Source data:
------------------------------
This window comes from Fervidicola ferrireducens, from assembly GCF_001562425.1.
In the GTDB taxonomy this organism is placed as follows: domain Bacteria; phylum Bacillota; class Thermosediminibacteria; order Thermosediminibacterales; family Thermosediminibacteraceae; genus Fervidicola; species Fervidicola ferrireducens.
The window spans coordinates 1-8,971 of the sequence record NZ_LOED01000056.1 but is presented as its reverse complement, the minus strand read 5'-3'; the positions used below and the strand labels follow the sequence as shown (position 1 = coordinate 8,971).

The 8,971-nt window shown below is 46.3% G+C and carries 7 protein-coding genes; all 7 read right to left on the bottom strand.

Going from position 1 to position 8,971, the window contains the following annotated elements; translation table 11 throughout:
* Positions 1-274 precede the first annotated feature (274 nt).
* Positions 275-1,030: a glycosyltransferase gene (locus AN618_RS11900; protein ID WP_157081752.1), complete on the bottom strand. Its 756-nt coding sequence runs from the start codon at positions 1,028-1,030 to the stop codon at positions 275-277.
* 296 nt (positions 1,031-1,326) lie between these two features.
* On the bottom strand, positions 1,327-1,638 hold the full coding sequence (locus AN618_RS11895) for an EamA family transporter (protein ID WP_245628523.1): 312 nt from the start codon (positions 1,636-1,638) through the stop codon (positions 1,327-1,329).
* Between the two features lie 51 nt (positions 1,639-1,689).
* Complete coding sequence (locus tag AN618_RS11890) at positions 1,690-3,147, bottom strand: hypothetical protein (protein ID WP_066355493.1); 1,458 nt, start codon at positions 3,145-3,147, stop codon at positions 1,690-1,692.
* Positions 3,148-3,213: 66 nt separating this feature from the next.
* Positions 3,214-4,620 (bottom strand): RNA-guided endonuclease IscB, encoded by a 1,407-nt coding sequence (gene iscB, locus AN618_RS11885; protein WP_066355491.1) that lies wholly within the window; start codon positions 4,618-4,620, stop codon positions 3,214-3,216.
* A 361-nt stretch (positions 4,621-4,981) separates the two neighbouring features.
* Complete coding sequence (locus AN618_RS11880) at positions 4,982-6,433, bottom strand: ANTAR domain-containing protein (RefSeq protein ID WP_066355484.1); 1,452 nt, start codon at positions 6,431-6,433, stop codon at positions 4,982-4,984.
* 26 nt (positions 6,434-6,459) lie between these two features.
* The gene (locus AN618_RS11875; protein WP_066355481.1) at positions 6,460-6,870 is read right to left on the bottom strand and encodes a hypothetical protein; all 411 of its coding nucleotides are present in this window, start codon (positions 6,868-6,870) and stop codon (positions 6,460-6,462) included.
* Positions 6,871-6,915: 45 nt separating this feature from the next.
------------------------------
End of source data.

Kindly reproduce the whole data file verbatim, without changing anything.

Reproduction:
This window comes from Fervidicola ferrireducens, from assembly GCF_001562425.1.
In the GTDB taxonomy this organism is placed as follows: domain Bacteria; phylum Bacillota; class Thermosediminibacteria; order Thermosediminibacterales; family Thermosediminibacteraceae; genus Fervidicola; species Fervidicola ferrireducens.
The window spans coordinates 1-8,971 of the sequence record NZ_LOED01000056.1 but is presented as its reverse complement, the minus strand read 5'-3'; the positions used below and the strand labels follow the sequence as shown (position 1 = coordinate 8,971).

The 8,971-nt window shown below is 46.3% G+C and carries 7 protein-coding genes; all 7 read right to left on the bottom strand.

Going from position 1 to position 8,971, the window contains the following annotated elements; translation table 11 throughout:
* Positions 1-274 precede the first annotated feature (274 nt).
* Positions 275-1,030: a glycosyltransferase gene (locus AN618_RS11900; protein ID WP_157081752.1), complete on the bottom strand. Its 756-nt coding sequence runs from the start codon at positions 1,028-1,030 to the stop codon at positions 275-277.
* 296 nt (positions 1,031-1,326) lie between these two features.
* On the bottom strand, positions 1,327-1,638 hold the full coding sequence (locus AN618_RS11895) for an EamA family transporter (protein ID WP_245628523.1): 312 nt from the start codon (positions 1,636-1,638) through the stop codon (positions 1,327-1,329).
* Between the two features lie 51 nt (positions 1,639-1,689).
* Complete coding sequence (locus tag AN618_RS11890) at positions 1,690-3,147, bottom strand: hypothetical protein (protein ID WP_066355493.1); 1,458 nt, start codon at positions 3,145-3,147, stop codon at positions 1,690-1,692.
* Positions 3,148-3,213: 66 nt separating this feature from the next.
* Positions 3,214-4,620 (bottom strand): RNA-guided endonuclease IscB, encoded by a 1,407-nt coding sequence (gene iscB, locus AN618_RS11885; protein WP_066355491.1) that lies wholly within the window; start codon positions 4,618-4,620, stop codon positions 3,214-3,216.
* A 361-nt stretch (positions 4,621-4,981) separates the two neighbouring features.
* Complete coding sequence (locus AN618_RS11880) at positions 4,982-6,433, bottom strand: ANTAR domain-containing protein (RefSeq protein ID WP_066355484.1); 1,452 nt, start codon at positions 6,431-6,433, stop codon at positions 4,982-4,984.
* 26 nt (positions 6,434-6,459) lie between these two features.
* The gene (locus AN618_RS11875; protein WP_066355481.1) at positions 6,460-6,870 is read right to left on the bottom strand and encodes a hypothetical protein; all 411 of its coding nucleotides are present in this window, start codon (positions 6,868-6,870) and stop codon (positions 6,460-6,462) included.
* Positions 6,871-6,915: 45 nt separating this feature from the next.